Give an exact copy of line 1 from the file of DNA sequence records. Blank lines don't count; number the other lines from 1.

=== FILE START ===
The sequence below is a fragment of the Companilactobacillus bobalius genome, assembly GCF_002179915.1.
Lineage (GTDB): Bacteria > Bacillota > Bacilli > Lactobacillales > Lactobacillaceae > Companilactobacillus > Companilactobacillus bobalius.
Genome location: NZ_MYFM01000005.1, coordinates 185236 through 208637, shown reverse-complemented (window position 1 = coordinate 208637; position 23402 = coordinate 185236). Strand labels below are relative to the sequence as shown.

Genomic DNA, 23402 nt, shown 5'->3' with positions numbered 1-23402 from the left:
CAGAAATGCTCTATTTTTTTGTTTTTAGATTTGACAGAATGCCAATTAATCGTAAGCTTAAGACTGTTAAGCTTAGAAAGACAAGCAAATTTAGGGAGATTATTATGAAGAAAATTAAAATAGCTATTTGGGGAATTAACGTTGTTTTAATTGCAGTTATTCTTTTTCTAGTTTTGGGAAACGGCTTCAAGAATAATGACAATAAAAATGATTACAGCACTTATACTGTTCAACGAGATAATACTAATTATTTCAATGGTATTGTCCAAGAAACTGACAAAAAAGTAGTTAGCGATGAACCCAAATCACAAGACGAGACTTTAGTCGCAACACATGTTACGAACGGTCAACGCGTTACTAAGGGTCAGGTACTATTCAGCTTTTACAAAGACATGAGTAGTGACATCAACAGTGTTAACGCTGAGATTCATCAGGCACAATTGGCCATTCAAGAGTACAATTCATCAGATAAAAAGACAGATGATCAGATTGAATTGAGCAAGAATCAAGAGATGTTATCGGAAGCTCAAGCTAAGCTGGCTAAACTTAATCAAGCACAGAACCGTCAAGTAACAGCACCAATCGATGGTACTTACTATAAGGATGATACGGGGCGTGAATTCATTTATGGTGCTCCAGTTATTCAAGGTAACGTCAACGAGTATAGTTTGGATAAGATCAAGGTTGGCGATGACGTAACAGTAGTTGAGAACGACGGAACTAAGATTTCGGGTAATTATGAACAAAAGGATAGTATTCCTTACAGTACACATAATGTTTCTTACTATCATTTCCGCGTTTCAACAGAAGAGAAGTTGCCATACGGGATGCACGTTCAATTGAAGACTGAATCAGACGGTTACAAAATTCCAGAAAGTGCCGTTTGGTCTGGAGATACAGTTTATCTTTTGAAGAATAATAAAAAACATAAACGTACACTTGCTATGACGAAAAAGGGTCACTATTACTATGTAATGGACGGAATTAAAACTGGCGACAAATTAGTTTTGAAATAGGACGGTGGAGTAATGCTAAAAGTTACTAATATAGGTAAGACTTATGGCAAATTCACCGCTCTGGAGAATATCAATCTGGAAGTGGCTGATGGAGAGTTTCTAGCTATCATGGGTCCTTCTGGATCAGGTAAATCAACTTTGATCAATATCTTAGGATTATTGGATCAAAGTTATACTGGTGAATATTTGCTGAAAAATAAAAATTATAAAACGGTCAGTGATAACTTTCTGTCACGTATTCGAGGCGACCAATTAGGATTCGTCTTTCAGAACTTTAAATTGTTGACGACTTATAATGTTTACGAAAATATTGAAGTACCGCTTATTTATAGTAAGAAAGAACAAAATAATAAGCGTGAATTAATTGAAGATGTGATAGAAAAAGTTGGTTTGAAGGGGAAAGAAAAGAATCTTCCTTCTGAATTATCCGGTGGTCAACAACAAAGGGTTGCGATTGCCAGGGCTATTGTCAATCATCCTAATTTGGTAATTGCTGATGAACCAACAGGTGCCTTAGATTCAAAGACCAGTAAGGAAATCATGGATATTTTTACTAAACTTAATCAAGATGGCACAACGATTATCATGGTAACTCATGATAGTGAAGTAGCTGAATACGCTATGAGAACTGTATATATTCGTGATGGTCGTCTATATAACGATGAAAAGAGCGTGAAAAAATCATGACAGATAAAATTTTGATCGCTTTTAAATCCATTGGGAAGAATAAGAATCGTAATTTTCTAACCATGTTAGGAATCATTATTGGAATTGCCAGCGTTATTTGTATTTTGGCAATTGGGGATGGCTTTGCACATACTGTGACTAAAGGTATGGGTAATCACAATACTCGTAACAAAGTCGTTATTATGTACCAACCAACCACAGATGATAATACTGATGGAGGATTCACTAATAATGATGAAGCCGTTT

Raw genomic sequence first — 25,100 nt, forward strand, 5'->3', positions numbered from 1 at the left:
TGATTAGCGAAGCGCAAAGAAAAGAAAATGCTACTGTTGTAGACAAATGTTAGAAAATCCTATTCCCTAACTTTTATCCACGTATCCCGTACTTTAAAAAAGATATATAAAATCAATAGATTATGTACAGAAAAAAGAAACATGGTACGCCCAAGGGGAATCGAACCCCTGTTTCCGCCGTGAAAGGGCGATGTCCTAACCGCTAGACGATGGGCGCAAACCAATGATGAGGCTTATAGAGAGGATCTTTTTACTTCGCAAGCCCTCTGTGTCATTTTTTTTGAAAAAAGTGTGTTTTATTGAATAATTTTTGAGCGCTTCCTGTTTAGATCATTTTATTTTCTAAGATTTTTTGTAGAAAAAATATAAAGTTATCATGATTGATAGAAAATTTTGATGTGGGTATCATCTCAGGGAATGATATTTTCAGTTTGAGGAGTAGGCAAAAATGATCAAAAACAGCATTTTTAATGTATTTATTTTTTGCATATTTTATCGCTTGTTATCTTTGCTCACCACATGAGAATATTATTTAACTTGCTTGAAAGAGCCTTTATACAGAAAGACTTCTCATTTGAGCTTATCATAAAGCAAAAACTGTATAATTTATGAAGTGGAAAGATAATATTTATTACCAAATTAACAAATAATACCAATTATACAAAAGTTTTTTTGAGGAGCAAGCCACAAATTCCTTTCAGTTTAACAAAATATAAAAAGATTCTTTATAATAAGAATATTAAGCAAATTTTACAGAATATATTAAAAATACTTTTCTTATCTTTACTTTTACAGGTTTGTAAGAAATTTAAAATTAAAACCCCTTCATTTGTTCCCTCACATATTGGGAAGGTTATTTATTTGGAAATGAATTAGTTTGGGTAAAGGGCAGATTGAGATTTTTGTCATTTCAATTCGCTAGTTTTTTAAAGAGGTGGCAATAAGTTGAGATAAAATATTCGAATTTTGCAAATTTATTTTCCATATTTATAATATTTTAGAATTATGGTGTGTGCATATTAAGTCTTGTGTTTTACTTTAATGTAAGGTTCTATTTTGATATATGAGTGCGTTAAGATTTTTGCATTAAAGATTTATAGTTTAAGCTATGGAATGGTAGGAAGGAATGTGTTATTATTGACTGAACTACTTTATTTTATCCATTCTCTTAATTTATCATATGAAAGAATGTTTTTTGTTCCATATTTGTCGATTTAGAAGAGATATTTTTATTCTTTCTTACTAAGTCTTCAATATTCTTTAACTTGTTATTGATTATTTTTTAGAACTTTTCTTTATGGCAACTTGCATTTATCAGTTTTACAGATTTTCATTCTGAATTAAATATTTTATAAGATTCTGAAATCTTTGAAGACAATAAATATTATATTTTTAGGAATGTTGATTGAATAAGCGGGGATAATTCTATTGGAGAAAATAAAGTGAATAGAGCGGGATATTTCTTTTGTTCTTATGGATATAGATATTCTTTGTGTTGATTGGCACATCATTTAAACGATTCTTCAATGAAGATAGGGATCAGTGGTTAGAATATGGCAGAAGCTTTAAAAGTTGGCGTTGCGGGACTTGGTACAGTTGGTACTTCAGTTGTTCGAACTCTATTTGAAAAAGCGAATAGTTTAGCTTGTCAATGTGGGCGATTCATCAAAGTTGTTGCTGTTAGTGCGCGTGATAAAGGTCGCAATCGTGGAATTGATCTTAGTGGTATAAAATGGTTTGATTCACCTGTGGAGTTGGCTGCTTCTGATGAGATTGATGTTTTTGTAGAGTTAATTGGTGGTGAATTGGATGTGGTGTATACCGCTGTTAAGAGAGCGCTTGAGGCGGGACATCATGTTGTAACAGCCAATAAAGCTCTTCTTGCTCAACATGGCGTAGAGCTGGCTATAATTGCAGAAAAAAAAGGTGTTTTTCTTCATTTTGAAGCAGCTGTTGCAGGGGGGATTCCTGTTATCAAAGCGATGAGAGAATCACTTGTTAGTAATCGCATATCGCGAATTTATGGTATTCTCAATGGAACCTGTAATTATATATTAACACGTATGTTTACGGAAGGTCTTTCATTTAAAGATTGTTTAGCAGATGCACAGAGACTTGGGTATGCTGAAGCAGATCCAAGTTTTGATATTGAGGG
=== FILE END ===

The sequence below is a fragment of the Companilactobacillus bobalius genome, assembly GCF_002179915.1.